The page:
We're living in an increasingly ageing population and it's predicted that over 20 million Brits will be over 65 within 30 years. This rising figure is sometimes viewed in a negative light, and while it does present some challenges to society as a whole, an ageing workforce can also bring a lot of benefits.
Benefits of continuing in the workplace
According to figures from the Office for National Statistics (ONS) the number of UK employees of State Pension age and above almost doubled between 1993 and 2011, from 753,000 to 1.4 million. There are a number of contributory factors to this, including medical advances. With the miracles of modern medicine, most of us can expect to stay healthier – and able to work – for longer. In addition, the fact that the default retirement age has now been phased out in the UK means that employers can no longer force employees to retire on the basis of age alone.
Continuing to work past the State Pension age can be beneficial on a societal level. If everyone worked a year longer, real Gross Domestic Product (GDP) could increase by around 1% or around £14 billion, according to the UK Government website. For the individual concerned, retiring just two years after state pension age and continuing to save in that time can increase private pension income by 20%. The employer can also benefit from the accrued skills and reliability of retaining older staff.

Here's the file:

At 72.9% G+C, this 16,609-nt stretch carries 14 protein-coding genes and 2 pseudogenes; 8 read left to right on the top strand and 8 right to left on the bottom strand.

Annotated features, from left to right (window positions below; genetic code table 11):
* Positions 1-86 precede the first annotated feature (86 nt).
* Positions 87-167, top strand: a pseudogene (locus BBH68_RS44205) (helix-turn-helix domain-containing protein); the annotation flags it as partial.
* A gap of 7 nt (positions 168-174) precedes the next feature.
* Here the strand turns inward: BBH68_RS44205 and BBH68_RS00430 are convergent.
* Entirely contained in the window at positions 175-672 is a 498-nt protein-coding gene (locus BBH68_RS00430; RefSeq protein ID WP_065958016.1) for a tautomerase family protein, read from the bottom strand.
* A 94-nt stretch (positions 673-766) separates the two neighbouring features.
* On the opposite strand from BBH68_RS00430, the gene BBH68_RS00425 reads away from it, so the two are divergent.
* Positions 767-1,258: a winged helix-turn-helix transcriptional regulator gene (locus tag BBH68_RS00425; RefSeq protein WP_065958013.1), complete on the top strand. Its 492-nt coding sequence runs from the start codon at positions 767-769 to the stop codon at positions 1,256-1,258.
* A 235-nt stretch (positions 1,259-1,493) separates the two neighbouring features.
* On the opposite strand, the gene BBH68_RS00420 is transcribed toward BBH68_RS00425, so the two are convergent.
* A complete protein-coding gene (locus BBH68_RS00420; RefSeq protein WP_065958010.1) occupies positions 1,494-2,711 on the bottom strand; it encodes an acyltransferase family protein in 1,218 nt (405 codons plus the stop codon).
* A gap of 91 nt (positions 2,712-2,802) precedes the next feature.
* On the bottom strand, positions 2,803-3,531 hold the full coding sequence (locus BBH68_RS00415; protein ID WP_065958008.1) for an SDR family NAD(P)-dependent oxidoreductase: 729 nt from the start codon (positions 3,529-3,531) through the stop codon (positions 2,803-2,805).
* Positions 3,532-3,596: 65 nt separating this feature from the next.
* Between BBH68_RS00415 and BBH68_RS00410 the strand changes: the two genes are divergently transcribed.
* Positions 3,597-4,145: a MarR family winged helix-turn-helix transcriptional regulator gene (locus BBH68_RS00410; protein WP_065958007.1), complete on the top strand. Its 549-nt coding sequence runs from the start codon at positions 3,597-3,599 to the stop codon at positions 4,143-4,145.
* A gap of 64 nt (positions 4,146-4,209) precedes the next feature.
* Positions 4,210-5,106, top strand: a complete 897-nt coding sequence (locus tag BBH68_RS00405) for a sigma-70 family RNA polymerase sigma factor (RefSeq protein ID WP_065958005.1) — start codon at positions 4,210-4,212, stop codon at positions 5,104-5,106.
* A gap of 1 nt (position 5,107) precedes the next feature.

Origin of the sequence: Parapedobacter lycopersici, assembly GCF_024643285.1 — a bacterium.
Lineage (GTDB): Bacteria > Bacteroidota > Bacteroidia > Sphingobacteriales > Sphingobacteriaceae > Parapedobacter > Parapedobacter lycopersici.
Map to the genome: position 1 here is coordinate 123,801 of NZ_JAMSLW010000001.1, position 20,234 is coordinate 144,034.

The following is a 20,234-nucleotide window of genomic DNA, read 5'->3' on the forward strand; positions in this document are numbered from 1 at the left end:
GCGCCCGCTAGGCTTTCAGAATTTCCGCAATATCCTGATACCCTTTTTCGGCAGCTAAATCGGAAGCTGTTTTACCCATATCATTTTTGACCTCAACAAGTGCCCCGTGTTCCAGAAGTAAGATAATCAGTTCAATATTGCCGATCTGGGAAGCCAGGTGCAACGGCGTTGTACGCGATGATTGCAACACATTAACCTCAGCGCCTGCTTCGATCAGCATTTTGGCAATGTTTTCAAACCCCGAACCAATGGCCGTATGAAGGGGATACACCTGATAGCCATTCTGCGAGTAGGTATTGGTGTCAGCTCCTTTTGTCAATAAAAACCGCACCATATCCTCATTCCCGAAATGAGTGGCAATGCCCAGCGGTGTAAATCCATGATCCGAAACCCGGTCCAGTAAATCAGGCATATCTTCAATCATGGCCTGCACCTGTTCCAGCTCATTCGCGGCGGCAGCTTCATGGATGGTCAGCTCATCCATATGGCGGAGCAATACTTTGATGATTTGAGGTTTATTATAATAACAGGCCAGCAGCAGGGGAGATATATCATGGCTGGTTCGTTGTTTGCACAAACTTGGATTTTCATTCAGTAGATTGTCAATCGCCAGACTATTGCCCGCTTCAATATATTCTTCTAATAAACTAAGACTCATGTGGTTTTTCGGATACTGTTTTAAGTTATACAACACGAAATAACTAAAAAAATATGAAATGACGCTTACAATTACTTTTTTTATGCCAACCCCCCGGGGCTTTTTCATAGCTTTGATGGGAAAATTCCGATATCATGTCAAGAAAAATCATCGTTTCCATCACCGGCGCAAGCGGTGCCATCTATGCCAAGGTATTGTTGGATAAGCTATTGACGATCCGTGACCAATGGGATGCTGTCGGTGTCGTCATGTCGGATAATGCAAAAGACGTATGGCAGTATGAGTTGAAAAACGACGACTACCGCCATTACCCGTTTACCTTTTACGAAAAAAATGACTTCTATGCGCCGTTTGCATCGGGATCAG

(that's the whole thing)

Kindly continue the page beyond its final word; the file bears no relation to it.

An increasing number of older people are also starting their own businesses. Again, this 'encore entrepreneurship' can bring extra wealth to the economy as a whole, as well as bringing benefits to the individuals concerned. There is also research suggesting that the older someone is when they start a business, the more likely they are to succeed.
‘Grey army’ of volunteers
According to a recent infographic highlighting the importance of volunteering and charitable donations, the estimated total donated to charitable causes by people in the UK in 2011/2012 was £9.3 billion. All charities require funding to operate but they also need the enthusiasm and skills of their volunteers. Older people may be the recipients of charitable help from organisations like the Royal Voluntary Service (RVS) but older volunteers are often also the lifeblood of charitable organisations themselves.
The skills and experience gained over a lifetime can often be invaluable and many older people find they have the time and passion to really make a difference. In fact, figures from the RVS show that 5.2 million people aged over 60 carry out regular unpaid charity work to help fellow pensioners in hospitals and their homes. This ‘grey army’ will continue to plug gaps in social care as ongoing austerity measures implemented by local authorities impact the sector.